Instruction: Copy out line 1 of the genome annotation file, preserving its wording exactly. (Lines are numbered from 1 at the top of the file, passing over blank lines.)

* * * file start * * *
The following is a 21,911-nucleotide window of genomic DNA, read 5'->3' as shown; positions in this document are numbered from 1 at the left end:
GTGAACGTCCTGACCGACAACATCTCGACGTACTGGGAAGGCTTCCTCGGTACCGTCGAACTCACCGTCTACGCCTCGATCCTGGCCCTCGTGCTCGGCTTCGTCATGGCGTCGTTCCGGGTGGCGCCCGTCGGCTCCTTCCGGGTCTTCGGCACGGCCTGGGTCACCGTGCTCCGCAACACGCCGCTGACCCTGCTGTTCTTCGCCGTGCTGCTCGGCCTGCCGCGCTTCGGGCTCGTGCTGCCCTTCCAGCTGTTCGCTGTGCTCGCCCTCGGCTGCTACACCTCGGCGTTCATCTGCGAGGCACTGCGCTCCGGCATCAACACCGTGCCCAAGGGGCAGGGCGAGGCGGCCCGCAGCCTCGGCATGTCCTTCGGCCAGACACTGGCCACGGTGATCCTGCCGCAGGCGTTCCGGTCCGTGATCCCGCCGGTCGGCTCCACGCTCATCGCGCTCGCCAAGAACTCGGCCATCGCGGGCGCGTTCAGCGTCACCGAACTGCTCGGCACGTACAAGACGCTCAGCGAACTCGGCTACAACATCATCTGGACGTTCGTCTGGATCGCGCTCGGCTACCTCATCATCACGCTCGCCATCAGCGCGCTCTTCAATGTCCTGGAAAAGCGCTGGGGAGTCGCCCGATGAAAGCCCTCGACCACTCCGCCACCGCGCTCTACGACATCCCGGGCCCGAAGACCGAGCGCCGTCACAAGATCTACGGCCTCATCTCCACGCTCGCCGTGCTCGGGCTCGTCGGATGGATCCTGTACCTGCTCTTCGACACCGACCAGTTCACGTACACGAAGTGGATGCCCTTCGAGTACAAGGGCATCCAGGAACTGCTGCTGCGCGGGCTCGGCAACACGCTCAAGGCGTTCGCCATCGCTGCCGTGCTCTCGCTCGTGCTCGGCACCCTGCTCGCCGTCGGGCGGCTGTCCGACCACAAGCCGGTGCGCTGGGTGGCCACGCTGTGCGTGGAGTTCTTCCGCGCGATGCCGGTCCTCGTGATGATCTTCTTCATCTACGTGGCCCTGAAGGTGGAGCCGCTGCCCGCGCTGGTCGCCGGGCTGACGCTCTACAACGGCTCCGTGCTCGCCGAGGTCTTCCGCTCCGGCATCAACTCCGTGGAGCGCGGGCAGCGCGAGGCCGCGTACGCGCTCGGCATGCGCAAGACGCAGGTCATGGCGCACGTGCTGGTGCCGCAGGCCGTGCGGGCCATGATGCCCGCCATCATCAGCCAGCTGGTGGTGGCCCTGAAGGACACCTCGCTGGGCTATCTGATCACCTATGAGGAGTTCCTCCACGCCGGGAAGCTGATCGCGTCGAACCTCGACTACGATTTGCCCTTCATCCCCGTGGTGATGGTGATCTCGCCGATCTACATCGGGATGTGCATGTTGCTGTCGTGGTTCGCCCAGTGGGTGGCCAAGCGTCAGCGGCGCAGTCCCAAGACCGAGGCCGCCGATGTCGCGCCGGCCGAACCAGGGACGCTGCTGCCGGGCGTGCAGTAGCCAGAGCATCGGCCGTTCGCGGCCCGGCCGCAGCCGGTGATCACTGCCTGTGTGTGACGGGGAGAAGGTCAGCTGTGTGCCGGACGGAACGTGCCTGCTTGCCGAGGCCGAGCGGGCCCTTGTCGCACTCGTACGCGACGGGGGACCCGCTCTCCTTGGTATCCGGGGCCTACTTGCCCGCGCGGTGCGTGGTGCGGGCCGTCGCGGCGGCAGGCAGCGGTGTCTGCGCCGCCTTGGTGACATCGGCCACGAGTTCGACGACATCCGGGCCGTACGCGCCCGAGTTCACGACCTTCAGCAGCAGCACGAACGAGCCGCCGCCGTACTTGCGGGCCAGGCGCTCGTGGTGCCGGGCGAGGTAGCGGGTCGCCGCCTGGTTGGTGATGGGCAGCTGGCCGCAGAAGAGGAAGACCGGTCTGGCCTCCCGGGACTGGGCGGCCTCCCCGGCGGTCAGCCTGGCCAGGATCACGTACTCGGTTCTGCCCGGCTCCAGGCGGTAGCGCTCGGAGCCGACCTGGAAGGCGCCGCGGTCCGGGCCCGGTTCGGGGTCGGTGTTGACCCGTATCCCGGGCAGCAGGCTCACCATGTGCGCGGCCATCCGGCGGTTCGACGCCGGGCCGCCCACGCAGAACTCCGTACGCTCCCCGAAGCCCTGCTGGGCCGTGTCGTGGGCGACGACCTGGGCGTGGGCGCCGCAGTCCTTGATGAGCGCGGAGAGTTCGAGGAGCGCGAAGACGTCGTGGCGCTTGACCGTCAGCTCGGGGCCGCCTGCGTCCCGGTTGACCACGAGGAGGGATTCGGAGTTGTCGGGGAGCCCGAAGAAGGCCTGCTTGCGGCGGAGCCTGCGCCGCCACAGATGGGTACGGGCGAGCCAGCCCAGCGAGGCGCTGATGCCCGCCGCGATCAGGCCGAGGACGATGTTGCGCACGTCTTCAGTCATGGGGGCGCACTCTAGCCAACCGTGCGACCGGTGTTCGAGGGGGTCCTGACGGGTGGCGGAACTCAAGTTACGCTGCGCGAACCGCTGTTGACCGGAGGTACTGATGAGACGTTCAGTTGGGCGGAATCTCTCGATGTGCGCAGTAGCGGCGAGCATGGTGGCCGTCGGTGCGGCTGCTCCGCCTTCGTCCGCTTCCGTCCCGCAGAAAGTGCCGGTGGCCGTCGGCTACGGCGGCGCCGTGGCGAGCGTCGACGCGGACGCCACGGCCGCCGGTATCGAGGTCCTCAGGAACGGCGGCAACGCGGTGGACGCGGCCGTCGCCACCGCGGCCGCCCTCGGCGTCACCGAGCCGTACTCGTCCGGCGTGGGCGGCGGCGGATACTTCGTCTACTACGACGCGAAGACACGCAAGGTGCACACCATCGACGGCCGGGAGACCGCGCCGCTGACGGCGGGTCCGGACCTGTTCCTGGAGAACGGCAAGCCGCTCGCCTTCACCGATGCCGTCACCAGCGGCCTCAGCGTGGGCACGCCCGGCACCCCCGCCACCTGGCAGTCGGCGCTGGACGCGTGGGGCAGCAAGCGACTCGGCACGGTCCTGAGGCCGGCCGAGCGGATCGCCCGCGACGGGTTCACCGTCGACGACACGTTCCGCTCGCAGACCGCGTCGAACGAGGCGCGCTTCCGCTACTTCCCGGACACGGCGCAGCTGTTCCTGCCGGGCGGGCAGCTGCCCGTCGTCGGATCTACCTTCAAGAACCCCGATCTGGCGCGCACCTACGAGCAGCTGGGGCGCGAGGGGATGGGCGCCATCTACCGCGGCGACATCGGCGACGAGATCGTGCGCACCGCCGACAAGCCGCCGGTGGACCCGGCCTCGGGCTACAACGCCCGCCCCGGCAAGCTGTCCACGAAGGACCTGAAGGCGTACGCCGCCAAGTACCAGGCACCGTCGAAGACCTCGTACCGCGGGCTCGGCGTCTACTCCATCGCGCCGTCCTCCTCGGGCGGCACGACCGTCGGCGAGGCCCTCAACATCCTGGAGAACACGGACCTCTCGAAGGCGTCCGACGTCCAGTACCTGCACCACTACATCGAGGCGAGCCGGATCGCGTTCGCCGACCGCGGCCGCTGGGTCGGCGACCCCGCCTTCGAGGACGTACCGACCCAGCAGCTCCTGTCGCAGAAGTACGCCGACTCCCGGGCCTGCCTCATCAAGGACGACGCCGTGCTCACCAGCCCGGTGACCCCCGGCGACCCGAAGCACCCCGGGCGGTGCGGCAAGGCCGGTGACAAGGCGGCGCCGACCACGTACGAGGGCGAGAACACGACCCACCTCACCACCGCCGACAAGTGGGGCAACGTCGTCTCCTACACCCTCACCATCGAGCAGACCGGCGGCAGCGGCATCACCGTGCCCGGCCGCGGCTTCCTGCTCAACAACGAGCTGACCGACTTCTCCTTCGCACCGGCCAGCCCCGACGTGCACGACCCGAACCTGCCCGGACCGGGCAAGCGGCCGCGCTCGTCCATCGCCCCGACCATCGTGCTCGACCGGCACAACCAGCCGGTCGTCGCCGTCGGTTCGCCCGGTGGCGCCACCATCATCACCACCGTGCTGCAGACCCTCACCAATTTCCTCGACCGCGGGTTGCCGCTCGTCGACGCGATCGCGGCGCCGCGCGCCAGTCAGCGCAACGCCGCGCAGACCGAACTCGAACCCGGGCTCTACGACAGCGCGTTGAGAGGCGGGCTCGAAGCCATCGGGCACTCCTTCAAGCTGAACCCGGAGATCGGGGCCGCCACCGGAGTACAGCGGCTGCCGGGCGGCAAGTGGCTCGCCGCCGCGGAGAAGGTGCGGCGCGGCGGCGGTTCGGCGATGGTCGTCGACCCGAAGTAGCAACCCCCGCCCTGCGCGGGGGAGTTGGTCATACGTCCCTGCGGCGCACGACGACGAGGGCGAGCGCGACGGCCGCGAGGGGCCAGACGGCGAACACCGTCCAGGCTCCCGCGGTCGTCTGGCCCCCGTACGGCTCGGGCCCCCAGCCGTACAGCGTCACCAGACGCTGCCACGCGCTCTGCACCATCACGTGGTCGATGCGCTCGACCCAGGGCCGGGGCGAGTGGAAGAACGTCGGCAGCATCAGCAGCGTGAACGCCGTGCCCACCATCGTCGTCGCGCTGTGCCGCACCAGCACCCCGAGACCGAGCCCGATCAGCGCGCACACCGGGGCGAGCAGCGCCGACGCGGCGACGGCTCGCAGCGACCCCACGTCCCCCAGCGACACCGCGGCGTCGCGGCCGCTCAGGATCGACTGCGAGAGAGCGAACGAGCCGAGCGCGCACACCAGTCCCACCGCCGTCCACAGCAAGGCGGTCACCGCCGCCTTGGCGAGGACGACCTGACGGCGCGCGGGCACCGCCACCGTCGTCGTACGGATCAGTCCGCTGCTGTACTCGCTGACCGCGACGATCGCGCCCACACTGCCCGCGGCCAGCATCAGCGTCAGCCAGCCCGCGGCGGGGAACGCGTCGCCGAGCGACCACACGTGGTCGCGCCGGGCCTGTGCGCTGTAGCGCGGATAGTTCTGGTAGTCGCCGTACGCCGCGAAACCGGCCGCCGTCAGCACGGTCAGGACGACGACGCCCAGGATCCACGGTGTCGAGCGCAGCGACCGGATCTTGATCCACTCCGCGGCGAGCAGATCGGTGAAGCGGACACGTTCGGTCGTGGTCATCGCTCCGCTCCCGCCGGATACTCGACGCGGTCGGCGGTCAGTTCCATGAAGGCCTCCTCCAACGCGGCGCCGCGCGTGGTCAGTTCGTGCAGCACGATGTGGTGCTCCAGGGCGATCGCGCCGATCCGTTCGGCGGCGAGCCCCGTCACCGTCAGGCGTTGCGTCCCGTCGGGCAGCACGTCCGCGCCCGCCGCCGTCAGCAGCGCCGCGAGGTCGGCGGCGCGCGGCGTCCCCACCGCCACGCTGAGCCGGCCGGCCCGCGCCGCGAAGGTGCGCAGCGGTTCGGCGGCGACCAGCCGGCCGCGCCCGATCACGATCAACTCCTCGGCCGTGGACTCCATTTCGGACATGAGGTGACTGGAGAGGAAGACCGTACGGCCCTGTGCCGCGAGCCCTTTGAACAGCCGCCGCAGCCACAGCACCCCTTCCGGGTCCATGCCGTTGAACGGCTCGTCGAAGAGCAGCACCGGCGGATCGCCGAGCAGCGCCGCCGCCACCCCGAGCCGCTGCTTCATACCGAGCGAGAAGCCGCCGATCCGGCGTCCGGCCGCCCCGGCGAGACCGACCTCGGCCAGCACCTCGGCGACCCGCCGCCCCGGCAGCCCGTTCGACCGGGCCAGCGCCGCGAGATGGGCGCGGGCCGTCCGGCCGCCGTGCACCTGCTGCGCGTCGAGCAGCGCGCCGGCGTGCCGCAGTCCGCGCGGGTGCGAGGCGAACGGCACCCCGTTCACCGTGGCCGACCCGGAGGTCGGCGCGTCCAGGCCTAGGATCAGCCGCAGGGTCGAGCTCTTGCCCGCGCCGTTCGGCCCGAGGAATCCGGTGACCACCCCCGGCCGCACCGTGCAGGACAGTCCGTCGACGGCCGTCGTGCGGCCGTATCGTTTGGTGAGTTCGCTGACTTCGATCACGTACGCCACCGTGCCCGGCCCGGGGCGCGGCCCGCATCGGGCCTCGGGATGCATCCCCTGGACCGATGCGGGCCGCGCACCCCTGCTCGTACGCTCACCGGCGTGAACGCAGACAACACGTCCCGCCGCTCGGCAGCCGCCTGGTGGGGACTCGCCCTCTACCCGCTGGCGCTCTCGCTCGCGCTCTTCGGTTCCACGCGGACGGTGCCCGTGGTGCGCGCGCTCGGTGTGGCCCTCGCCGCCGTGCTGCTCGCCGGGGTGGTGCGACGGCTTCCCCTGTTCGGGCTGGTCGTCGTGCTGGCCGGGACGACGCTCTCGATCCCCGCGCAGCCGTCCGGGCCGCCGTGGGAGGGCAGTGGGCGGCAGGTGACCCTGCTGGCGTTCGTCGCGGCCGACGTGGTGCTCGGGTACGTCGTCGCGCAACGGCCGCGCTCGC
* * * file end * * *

The following is a 21,911-nucleotide window of genomic DNA, read 5'->3' as shown; positions in this document are numbered from 1 at the left end: